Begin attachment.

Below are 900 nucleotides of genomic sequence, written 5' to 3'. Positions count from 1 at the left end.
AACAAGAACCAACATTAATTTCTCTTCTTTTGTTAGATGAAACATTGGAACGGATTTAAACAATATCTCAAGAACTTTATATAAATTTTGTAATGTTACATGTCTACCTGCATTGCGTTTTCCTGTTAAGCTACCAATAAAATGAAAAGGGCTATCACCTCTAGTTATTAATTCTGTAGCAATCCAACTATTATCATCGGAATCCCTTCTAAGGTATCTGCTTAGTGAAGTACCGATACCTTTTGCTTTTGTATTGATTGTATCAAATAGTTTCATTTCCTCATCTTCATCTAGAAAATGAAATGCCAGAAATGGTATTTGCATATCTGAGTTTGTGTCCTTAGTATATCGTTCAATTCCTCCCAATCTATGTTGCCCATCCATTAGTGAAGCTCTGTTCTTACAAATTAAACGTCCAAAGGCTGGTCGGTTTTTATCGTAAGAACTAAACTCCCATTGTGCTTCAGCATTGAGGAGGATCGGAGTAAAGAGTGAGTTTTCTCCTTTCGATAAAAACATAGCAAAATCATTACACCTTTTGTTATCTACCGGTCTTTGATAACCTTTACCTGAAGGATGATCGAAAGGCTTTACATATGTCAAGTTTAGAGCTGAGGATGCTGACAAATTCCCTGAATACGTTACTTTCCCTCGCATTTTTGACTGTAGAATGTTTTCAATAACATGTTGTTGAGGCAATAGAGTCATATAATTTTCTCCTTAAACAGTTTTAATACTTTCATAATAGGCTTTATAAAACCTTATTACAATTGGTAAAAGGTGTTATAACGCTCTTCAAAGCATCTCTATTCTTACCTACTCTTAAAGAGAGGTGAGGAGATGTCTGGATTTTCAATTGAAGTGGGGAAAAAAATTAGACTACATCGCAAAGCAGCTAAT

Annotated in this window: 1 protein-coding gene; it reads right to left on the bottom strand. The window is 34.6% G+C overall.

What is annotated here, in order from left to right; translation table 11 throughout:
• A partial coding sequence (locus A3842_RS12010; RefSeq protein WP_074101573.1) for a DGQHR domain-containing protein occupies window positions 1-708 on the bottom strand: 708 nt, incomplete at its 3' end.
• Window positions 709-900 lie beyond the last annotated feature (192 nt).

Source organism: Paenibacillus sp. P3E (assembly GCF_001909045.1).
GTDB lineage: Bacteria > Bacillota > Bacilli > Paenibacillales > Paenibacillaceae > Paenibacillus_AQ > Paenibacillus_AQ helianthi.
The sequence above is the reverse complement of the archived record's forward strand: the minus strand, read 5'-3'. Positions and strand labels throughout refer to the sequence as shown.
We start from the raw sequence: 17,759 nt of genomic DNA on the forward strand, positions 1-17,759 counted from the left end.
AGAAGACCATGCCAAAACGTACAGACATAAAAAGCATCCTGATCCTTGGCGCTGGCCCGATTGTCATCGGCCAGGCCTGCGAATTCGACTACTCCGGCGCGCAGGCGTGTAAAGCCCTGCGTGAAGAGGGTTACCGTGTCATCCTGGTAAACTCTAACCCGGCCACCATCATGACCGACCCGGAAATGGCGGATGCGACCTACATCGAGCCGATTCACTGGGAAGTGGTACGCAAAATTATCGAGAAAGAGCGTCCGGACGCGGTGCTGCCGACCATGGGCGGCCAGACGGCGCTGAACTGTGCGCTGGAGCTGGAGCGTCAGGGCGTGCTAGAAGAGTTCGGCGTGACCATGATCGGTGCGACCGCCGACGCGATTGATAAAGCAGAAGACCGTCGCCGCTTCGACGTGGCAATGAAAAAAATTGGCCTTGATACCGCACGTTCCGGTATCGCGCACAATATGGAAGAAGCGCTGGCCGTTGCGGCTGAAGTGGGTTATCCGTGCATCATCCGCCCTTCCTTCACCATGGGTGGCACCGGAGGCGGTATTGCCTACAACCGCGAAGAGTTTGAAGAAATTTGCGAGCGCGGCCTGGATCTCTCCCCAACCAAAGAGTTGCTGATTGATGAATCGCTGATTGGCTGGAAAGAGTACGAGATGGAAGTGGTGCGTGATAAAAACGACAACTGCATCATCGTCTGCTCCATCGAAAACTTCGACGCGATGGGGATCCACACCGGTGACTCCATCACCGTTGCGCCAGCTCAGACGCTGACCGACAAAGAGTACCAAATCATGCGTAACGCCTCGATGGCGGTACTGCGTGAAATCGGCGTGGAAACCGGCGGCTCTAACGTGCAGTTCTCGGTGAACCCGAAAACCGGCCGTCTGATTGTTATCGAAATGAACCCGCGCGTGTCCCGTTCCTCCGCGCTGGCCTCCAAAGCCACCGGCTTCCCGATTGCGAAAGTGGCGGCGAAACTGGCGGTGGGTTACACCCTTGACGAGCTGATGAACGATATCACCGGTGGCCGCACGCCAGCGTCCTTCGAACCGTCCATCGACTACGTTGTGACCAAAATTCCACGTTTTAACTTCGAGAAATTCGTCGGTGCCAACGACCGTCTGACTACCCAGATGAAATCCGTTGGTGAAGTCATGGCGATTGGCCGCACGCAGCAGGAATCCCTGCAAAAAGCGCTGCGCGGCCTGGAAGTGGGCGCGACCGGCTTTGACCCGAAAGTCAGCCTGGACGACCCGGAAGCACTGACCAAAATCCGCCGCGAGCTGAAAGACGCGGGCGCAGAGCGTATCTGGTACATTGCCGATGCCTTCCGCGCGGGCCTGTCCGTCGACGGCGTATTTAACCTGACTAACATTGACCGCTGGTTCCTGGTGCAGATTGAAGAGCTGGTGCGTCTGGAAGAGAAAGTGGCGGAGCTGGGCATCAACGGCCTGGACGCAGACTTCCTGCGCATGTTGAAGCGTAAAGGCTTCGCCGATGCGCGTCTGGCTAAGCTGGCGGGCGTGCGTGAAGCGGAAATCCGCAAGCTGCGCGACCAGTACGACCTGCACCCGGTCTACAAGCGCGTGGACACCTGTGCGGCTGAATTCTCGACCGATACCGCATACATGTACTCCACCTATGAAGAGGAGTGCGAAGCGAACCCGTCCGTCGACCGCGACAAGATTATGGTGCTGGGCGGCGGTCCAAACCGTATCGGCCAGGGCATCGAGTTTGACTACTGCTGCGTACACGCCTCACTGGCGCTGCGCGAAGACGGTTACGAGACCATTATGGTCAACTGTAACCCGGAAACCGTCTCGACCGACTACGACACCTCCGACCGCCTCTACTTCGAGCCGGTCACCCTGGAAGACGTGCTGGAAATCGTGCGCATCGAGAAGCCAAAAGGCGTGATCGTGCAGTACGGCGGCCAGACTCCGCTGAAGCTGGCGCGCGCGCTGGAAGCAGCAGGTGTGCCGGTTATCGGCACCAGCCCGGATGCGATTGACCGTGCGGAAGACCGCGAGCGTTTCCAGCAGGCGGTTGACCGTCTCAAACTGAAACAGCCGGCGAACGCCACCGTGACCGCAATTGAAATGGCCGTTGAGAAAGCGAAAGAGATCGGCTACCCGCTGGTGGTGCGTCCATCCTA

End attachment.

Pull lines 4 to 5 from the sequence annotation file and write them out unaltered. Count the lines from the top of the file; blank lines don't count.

What is annotated here, in order from left to right; translation table 11 throughout:
• A partial coding sequence (locus A3842_RS12010; RefSeq protein WP_074101573.1) for a DGQHR domain-containing protein occupies window positions 1-708 on the bottom strand: 708 nt, incomplete at its 3' end.